Atrioventricular optimization in cardiac resynchronization therapy with quadripolar leads: should we optimize every pacing configuration including multi-point pacing?

Wouter M. van Everdingen*, Alwin Zweerink, Odette A. E. Salden, Maarten J. Cramer, Pieter A. Doevendans, Albert C. van Rossum, Frits W. Prinzen, Kevin Vernooy, Cornelis P. Allaart, Mathias Meine

*Corresponding author for this work

Research output: Contribution to journalArticleAcademicpeer-review

124 Downloads (Pure)


Aims This study aims to define an atrioventricular (AV) delay optimization method for cardiac resynchronization therapy (CRT) with a quadripolar left ventricular (LV) lead based on intrinsic conduction intervals.

Methods and results Heart failure patients with a left bundle branch block underwent CRT implantation with a quadripolar LV lead. Invasive LV pressure-volume loops were recorded during four biventricular and three multi-point pacing (MPP) settings, using four patient-specific paced AV delays. Haemodynamic response was defined as change in stroke work (A%SW) compared to intrinsic rhythm and was related to the following conduction intervals: right atrial pacing to right ventricular sensing interval (RAp-RVs), Q to LV sensing interval normalized to QRS duration (QLV/QRSd), PR-interval, and P-wave duration. In 44 patients, the largest Delta%SW (104 +/- 76%) occurred at a paced AV delay of 128 +/- 32 ms, at 47 +/- 9% of RAp-RVs. Optimal AV delay of biventricular pacing (126 +/- 26 ms) did not differ from MPP (126 +/- 21 ms, P = 0.29). Intra-class correlation coefficient between optimal AV delays of different pacing configurations was 0.64 (0.45-0.78, P <0.001). Although not statistically significant, Delta%SW at 50% of RAp-RVs (98 +/- 74%) was closer to the maximal achievable Delta%SW increase than a fixed interval of 120ms (96 +/- 73%, P = 0.60). RAp-RVs, QLV/QRSd, PR interval, and P-wave duration were associated with the optimal AV delay in univariate analysis, but only RAp-RVs remained significantly associated in multivariate analysis (R = 0.69).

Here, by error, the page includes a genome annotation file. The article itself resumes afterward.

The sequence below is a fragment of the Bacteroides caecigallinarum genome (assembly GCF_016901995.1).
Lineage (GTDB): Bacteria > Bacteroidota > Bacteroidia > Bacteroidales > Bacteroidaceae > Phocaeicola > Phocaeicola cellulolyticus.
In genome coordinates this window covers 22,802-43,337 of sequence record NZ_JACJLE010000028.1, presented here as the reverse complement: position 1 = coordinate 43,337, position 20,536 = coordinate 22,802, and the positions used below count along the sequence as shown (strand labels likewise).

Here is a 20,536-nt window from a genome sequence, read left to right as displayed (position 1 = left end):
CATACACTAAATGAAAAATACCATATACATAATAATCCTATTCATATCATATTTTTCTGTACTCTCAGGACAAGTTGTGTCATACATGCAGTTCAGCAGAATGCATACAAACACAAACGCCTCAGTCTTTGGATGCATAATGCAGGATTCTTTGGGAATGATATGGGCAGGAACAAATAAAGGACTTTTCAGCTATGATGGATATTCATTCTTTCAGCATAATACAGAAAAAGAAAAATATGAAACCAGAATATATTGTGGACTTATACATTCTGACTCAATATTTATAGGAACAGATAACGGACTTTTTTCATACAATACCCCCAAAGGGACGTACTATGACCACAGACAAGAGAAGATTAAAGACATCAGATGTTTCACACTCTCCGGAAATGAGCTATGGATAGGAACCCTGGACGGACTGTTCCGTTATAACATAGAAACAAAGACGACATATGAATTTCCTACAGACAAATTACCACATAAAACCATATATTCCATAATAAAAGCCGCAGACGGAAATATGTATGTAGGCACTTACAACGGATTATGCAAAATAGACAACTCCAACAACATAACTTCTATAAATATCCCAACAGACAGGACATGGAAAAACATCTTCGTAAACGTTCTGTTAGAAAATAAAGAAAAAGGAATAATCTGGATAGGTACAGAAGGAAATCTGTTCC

Conclusion The AV delay that provides highest haemodynamic response is similar for various LV pacing configurations and for MPP. An AV delay similar to 50% of RAp-RVs creates an acute haemodynamic response close to the maximal patient-specific response.

Original languageEnglish
Pages (from-to)E11-E19
Number of pages9
JournalEP Europace
Issue number1
Publication statusPublished - Jan 2019


  • Cardiac resynchronization therapy
  • Atrioventricular delay
  • Pressure-volume loops
  • Optimization
  • Multi-point pacing
  • Quadripolar lead

Cite this